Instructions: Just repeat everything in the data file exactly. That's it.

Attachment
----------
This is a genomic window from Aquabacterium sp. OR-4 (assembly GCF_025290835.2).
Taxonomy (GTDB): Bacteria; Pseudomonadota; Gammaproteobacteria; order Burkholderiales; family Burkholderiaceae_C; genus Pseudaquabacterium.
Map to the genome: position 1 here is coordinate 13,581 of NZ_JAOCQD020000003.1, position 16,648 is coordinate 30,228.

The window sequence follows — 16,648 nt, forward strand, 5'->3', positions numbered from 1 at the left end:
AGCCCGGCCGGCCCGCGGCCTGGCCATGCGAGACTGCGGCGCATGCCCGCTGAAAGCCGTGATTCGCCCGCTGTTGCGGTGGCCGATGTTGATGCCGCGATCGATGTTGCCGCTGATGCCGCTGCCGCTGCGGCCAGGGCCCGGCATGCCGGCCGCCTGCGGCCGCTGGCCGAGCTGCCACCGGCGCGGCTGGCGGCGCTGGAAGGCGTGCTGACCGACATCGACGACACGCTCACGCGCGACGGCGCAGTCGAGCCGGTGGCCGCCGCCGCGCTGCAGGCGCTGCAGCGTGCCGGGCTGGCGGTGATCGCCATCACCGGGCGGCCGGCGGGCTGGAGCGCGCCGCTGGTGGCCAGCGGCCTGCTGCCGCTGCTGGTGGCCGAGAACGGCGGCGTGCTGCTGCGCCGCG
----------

This is a genomic window from Aquabacterium sp. OR-4 (assembly GCF_025290835.2).
Taxonomy (GTDB): Bacteria; Pseudomonadota; Gammaproteobacteria; order Burkholderiales; family Burkholderiaceae_C; genus Pseudaquabacterium.
Map to the genome: position 1 here is coordinate 13,581 of NZ_JAOCQD020000003.1, position 16,648 is coordinate 30,228.

The window sequence follows — 16,648 nt, forward strand, 5'->3', positions numbered from 1 at the left end:
AGCCCGGCCGGCCCGCGGCCTGGCCATGCGAGACTGCGGCGCATGCCCGCTGAAAGCCGTGATTCGCCCGCTGTTGCGGTGGCCGATGTTGATGCCGCGATCGATGTTGCCGCTGATGCCGCTGCCGCTGCGGCCAGGGCCCGGCATGCCGGCCGCCTGCGGCCGCTGGCCGAGCTGCCACCGGCGCGGCTGGCGGCGCTGGAAGGCGTGCTGACCGACATCGACGACACGCTCACGCGCGACGGCGCAGTCGAGCCGGTGGCCGCCGCCGCGCTGCAGGCGCTGCAGCGTGCCGGGCTGGCGGTGATCGCCATCACCGGGCGGCCGGCGGGCTGGAGCGCGCCGCTGGTGGCCAGCGGCCTGCTGCCGCTGCTGGTGGCCGAGAACGGCGGCGTGCTGCTGCGCCGCG